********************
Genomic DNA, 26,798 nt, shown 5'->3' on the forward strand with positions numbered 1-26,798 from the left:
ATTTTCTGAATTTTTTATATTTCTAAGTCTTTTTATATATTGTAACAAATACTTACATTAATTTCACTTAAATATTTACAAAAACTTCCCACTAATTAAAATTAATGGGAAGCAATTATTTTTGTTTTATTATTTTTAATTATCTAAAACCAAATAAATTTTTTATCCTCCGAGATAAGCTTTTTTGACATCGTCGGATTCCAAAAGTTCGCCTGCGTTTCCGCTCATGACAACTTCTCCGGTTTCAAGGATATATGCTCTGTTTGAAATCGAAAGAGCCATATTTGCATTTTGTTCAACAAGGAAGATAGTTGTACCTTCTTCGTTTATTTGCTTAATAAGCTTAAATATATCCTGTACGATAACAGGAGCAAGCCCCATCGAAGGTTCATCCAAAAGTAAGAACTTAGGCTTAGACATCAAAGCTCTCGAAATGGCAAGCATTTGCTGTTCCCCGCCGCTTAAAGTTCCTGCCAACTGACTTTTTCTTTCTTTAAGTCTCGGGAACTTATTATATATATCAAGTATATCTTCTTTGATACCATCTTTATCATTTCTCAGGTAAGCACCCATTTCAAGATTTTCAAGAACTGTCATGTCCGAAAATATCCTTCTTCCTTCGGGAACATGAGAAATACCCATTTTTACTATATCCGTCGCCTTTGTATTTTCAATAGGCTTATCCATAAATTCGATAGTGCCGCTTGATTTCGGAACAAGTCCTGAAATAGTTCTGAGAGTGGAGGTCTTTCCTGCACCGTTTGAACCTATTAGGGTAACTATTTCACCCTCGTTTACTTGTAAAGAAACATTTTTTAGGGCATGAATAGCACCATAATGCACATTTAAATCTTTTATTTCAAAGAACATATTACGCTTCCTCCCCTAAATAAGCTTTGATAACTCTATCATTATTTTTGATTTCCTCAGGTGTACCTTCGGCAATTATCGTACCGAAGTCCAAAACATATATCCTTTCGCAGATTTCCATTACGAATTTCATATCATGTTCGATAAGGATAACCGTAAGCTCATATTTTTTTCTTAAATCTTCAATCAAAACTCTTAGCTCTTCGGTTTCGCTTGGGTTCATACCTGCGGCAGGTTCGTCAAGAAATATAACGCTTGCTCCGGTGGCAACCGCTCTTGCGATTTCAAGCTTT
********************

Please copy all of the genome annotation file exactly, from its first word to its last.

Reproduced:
Genomic DNA, 26,798 nt, shown 5'->3' on the forward strand with positions numbered 1-26,798 from the left:
ATTTTCTGAATTTTTTATATTTCTAAGTCTTTTTATATATTGTAACAAATACTTACATTAATTTCACTTAAATATTTACAAAAACTTCCCACTAATTAAAATTAATGGGAAGCAATTATTTTTGTTTTATTATTTTTAATTATCTAAAACCAAATAAATTTTTTATCCTCCGAGATAAGCTTTTTTGACATCGTCGGATTCCAAAAGTTCGCCTGCGTTTCCGCTCATGACAACTTCTCCGGTTTCAAGGATATATGCTCTGTTTGAAATCGAAAGAGCCATATTTGCATTTTGTTCAACAAGGAAGATAGTTGTACCTTCTTCGTTTATTTGCTTAATAAGCTTAAATATATCCTGTACGATAACAGGAGCAAGCCCCATCGAAGGTTCATCCAAAAGTAAGAACTTAGGCTTAGACATCAAAGCTCTCGAAATGGCAAGCATTTGCTGTTCCCCGCCGCTTAAAGTTCCTGCCAACTGACTTTTTCTTTCTTTAAGTCTCGGGAACTTATTATATATATCAAGTATATCTTCTTTGATACCATCTTTATCATTTCTCAGGTAAGCACCCATTTCAAGATTTTCAAGAACTGTCATGTCCGAAAATATCCTTCTTCCTTCGGGAACATGAGAAATACCCATTTTTACTATATCCGTCGCCTTTGTATTTTCAATAGGCTTATCCATAAATTCGATAGTGCCGCTTGATTTCGGAACAAGTCCTGAAATAGTTCTGAGAGTGGAGGTCTTTCCTGCACCGTTTGAACCTATTAGGGTAACTATTTCACCCTCGTTTACTTGTAAAGAAACATTTTTTAGGGCATGAATAGCACCATAATGCACATTTAAATCTTTTATTTCAAAGAACATATTACGCTTCCTCCCCTAAATAAGCTTTGATAACTCTATCATTATTTTTGATTTCCTCAGGTGTACCTTCGGCAATTATCGTACCGAAGTCCAAAACATATATCCTTTCGCAGATTTCCATTACGAATTTCATATCATGTTCGATAAGGATAACCGTAAGCTCATATTTTTTTCTTAAATCTTCAATCAAAACTCTTAGCTCTTCGGTTTCGCTTGGGTTCATACCTGCGGCAGGTTCGTCAAGAAATATAACGCTTGCTCCGGTGGCAACCGCTCTTGCGATTTCAAGCTTT